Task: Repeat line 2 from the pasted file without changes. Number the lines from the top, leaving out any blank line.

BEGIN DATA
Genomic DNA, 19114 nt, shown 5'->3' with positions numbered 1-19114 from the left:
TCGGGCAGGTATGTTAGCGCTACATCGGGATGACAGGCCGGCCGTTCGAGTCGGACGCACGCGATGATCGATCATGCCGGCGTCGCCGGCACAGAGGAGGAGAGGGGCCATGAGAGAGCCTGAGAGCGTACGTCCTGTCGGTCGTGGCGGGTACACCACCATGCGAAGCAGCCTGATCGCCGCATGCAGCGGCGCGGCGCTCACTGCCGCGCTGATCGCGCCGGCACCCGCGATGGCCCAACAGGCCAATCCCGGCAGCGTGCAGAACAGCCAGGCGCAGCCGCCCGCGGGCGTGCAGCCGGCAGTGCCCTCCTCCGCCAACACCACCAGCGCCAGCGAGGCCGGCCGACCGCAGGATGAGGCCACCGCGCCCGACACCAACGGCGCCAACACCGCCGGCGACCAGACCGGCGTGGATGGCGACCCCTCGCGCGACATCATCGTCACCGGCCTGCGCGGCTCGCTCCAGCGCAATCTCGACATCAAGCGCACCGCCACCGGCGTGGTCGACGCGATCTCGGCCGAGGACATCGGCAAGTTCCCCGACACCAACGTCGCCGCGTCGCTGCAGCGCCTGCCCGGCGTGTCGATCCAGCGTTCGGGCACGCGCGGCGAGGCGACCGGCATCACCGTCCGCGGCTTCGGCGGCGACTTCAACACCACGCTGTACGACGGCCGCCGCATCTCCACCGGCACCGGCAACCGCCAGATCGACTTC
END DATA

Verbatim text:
TCGGGCAGGTATGTTAGCGCTACATCGGGATGACAGGCCGGCCGTTCGAGTCGGACGCACGCGATGATCGATCATGCCGGCGTCGCCGGCACAGAGGAGGAGAGGGGCCATGAGAGAGCCTGAGAGCGTACGTCCTGTCGGTCGTGGCGGGTACACCACCATGCGAAGCAGCCTGATCGCCGCATGCAGCGGCGCGGCGCTCACTGCCGCGCTGATCGCGCCGGCACCCGCGATGGCCCAACAGGCCAATCCCGGCAGCGTGCAGAACAGCCAGGCGCAGCCGCCCGCGGGCGTGCAGCCGGCAGTGCCCTCCTCCGCCAACACCACCAGCGCCAGCGAGGCCGGCCGACCGCAGGATGAGGCCACCGCGCCCGACACCAACGGCGCCAACACCGCCGGCGACCAGACCGGCGTGGATGGCGACCCCTCGCGCGACATCATCGTCACCGGCCTGCGCGGCTCGCTCCAGCGCAATCTCGACATCAAGCGCACCGCCACCGGCGTGGTCGACGCGATCTCGGCCGAGGACATCGGCAAGTTCCCCGACACCAACGTCGCCGCGTCGCTGCAGCGCCTGCCCGGCGTGTCGATCCAGCGTTCGGGCACGCGCGGCGAGGCGACCGGCATCACCGTCCGCGGCTTCGGCGGCGACTTCAACACCACGCTGTACGACGGCCGCCGCATCTCCACCGGCACCGGCAACCGCCAGATCGACTTC